Today, we have an awesome article on deadlift technique from our coach Dan Zwirlein. Dan is a phenomenal coach and trainer and is a great deadlifter, having pulled over 700 lbs on multiple occasions in sanctioned competition. If you want to improve your deadlift, hes a pretty good person to listen to. Get your notebooks ready:
Between the three powerlifts (squat, bench, deadlift), the deadlift is the least technical of the three: Get mentally prepared and just grip and rip. While I will concede that this is somewhat true, it would be a mistake to not approach the deadlift with the same technical mastery as the other two lifts. Now, there are already many comprehensive articles and videos on the internet about deadlift technique and programing, so the scope of this article is to try to present some different things to think about that will help in your technical approach to the deadlift.
Using a top down approach to set up
Setting up for the conventional deadlift is very individual depending on factors mostly revolving around your anthropometry and weight. Taller and heavier lifters probably need to start farther away from the bar to get into proper position than shorter and smaller lifters. A good way to play around with proper starting position is to stand with a bar and perform a top down deadlift. This should be done with a neutral spine position that can be maintained throughout the entire range of motion. As the bar gets to the knees, the shins should be vertical, from there you can play with how far your knees go over the bar as you bring it down to the floor. Test and retest where you place your feet and find a position that you can get into while simultaneously maintaining a neutral back position to pull from. This is similar to what Mark Bell calls “reverse engineering the deadlift”. Other things to play around with are how much you externally rotate your feet and how wide you grip the bar. A place to start from is a slight toe out and hands wide enough so that they aren’t rubbing against your legs as you pull. The key is to find a position where you have an slight arch in the low back and as close to a neutral position as you can get in the mid to upper back.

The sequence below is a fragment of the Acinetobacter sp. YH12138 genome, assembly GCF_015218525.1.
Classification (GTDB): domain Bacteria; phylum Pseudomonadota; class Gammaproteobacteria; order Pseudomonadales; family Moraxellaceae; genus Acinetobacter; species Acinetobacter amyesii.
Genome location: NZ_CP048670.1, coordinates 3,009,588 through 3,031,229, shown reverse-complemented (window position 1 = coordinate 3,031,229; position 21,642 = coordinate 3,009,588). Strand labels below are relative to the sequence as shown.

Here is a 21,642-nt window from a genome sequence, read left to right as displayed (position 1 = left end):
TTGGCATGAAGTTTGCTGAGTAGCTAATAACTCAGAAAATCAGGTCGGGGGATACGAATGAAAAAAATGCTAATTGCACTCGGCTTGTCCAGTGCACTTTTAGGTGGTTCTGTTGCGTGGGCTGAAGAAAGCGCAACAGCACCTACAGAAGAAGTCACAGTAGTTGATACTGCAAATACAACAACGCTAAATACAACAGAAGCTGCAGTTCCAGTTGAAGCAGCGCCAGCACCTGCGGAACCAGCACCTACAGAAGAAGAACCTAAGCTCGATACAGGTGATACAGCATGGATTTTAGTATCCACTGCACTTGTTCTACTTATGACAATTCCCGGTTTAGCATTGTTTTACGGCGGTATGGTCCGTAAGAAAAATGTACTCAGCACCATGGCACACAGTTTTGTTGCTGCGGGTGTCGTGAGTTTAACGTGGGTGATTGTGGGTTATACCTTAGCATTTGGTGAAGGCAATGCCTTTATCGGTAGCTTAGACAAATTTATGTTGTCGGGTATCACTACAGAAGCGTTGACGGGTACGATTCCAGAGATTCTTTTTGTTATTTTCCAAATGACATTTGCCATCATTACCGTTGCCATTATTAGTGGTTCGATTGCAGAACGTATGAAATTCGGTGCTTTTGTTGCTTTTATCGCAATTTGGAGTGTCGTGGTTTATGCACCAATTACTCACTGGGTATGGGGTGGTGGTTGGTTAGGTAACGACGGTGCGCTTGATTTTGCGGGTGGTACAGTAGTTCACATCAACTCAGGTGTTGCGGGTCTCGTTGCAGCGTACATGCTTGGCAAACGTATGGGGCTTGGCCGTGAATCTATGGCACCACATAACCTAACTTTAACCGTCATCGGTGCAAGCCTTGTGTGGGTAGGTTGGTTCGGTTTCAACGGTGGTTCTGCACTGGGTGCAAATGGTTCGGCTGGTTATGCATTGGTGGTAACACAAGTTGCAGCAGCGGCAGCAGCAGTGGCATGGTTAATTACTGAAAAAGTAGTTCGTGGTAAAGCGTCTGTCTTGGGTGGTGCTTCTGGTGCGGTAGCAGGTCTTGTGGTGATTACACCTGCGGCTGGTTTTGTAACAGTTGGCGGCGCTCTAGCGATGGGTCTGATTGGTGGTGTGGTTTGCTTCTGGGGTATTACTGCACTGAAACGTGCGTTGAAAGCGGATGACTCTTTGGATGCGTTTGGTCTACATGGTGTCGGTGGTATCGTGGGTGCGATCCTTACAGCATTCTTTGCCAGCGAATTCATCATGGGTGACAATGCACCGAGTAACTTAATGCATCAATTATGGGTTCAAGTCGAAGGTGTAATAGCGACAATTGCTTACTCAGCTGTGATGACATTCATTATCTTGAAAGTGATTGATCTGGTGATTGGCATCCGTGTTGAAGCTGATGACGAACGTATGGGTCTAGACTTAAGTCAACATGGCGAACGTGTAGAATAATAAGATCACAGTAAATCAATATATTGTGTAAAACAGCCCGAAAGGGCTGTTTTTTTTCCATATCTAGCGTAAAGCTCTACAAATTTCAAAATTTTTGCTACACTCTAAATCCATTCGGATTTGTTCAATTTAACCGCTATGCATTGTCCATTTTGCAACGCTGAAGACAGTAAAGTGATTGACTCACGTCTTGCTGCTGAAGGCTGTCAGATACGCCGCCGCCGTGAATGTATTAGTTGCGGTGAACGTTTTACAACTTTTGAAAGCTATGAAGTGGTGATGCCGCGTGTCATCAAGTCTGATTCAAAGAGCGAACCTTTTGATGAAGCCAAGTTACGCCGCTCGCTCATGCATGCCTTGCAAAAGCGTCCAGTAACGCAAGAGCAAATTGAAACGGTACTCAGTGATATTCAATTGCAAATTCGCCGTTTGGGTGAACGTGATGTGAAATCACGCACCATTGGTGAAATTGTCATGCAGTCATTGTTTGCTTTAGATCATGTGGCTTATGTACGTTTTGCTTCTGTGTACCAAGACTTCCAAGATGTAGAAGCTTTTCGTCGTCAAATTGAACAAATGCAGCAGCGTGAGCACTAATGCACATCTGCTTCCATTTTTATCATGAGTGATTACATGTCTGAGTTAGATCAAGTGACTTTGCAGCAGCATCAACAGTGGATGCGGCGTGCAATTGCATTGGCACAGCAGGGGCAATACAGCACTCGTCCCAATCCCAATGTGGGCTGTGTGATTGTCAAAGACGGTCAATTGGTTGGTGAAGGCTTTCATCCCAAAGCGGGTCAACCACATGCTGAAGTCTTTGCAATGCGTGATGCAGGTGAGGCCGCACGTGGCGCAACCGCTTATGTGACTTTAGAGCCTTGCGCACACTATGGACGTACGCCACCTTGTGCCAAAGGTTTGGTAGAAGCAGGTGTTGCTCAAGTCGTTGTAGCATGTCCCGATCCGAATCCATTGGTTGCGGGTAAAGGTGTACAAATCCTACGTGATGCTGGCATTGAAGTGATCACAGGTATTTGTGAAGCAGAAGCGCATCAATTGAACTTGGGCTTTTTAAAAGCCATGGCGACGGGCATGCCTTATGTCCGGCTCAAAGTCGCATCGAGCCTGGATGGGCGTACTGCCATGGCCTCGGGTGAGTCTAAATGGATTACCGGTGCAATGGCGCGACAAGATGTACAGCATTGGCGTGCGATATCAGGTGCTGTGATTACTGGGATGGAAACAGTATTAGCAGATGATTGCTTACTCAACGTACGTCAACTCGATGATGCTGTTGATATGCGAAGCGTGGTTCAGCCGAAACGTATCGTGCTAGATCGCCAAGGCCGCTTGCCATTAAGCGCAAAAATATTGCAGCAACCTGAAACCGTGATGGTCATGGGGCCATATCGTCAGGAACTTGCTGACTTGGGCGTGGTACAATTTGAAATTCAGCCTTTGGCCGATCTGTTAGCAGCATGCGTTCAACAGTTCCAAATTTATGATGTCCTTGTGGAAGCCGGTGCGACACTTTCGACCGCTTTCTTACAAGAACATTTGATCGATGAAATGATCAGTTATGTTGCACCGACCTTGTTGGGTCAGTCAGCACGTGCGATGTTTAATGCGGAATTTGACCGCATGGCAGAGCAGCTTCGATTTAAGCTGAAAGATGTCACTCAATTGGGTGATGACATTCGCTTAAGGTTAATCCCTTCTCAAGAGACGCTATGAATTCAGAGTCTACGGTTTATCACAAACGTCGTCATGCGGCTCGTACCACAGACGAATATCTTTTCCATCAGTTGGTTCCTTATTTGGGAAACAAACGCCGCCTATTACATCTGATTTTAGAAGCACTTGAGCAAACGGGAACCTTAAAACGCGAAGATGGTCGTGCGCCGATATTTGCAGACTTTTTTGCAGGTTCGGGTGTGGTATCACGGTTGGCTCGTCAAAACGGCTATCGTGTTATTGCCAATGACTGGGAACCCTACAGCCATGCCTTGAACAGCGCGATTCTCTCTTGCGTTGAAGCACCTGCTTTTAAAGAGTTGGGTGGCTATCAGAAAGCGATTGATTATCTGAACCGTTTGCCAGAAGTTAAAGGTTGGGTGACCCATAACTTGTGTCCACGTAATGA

Create tension throughout, not just in the upper back
A lot of articles on the deadlift mention pulling “slack out of the bar” but don’t mention how that should be done at the same time as your hips drop into position. If you just pull slack out of the bar without using it to build tension throughout the body, it’s not going to do much in the way of helping to break the initial inertia of the bar. You should use the “slack” to help drive your feet through the floor while building tension through the lats and upper body so the entire body is under the tension of the bar. This helps take away any feedback from the bar and ensures a proper position at the start of the pull. I think the best display of this is to watch Mike Tuchscherer set up for the deadlift. As he swings his hips down his chest opens up wide and his lats tighten down pulling the scapula into a depressed but not retracted position. The bar never pulls him out of position because he uses the natural bend in the bar or “slack” to create tension throughout his entire body from his starting position. However, for bigger and taller lifters this becomes a hard position to get into. As mentioned before, you need to find a position that works for you but still puts you in a good position to pull from. A lot of times this means some rounding in the upper back, which is a lot less dangerous than flexion in the low back if you can maintain the same curvature throughout the spine from start to lockout.